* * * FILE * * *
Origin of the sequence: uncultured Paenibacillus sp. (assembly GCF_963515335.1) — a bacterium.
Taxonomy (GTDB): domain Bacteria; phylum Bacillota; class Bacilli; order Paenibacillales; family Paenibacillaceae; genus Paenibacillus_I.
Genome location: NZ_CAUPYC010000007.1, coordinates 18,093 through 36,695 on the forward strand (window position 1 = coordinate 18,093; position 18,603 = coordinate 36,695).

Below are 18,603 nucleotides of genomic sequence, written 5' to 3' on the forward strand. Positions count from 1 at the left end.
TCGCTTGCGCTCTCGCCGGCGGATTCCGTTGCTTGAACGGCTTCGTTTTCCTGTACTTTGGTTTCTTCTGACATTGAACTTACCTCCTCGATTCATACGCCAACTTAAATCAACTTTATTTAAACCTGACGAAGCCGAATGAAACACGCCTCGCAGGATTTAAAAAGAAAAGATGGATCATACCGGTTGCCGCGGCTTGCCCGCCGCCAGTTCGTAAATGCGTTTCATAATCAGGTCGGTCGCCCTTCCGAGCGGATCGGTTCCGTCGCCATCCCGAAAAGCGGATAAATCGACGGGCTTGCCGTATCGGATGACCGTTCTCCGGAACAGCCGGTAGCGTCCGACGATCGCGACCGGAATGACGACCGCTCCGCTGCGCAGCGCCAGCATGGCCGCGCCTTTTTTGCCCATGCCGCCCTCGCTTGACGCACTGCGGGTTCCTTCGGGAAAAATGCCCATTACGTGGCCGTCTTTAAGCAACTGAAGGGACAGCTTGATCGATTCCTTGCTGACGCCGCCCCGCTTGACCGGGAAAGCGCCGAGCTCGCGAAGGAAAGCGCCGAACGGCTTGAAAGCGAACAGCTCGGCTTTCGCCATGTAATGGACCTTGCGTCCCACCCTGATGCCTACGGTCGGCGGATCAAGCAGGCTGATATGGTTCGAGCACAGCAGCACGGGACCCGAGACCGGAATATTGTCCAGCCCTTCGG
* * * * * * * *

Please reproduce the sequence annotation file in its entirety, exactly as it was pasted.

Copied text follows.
Origin of the sequence: uncultured Paenibacillus sp. (assembly GCF_963515335.1) — a bacterium.
Taxonomy (GTDB): domain Bacteria; phylum Bacillota; class Bacilli; order Paenibacillales; family Paenibacillaceae; genus Paenibacillus_I.
Genome location: NZ_CAUPYC010000007.1, coordinates 18,093 through 36,695 on the forward strand (window position 1 = coordinate 18,093; position 18,603 = coordinate 36,695).

Below are 18,603 nucleotides of genomic sequence, written 5' to 3' on the forward strand. Positions count from 1 at the left end.
TCGCTTGCGCTCTCGCCGGCGGATTCCGTTGCTTGAACGGCTTCGTTTTCCTGTACTTTGGTTTCTTCTGACATTGAACTTACCTCCTCGATTCATACGCCAACTTAAATCAACTTTATTTAAACCTGACGAAGCCGAATGAAACACGCCTCGCAGGATTTAAAAAGAAAAGATGGATCATACCGGTTGCCGCGGCTTGCCCGCCGCCAGTTCGTAAATGCGTTTCATAATCAGGTCGGTCGCCCTTCCGAGCGGATCGGTTCCGTCGCCATCCCGAAAAGCGGATAAATCGACGGGCTTGCCGTATCGGATGACCGTTCTCCGGAACAGCCGGTAGCGTCCGACGATCGCGACCGGAATGACGACCGCTCCGCTGCGCAGCGCCAGCATGGCCGCGCCTTTTTTGCCCATGCCGCCCTCGCTTGACGCACTGCGGGTTCCTTCGGGAAAAATGCCCATTACGTGGCCGTCTTTAAGCAACTGAAGGGACAGCTTGATCGATTCCTTGCTGACGCCGCCCCGCTTGACCGGGAAAGCGCCGAGCTCGCGAAGGAAAGCGCCGAACGGCTTGAAAGCGAACAGCTCGGCTTTCGCCATGTAATGGACCTTGCGTCCCACCCTGATGCCTACGGTCGGCGGATCAAGCAGGCTGATATGGTTCGAGCACAGCAGCACGGGACCCGAGACCGGAATATTGTCCAGCCCTTCGG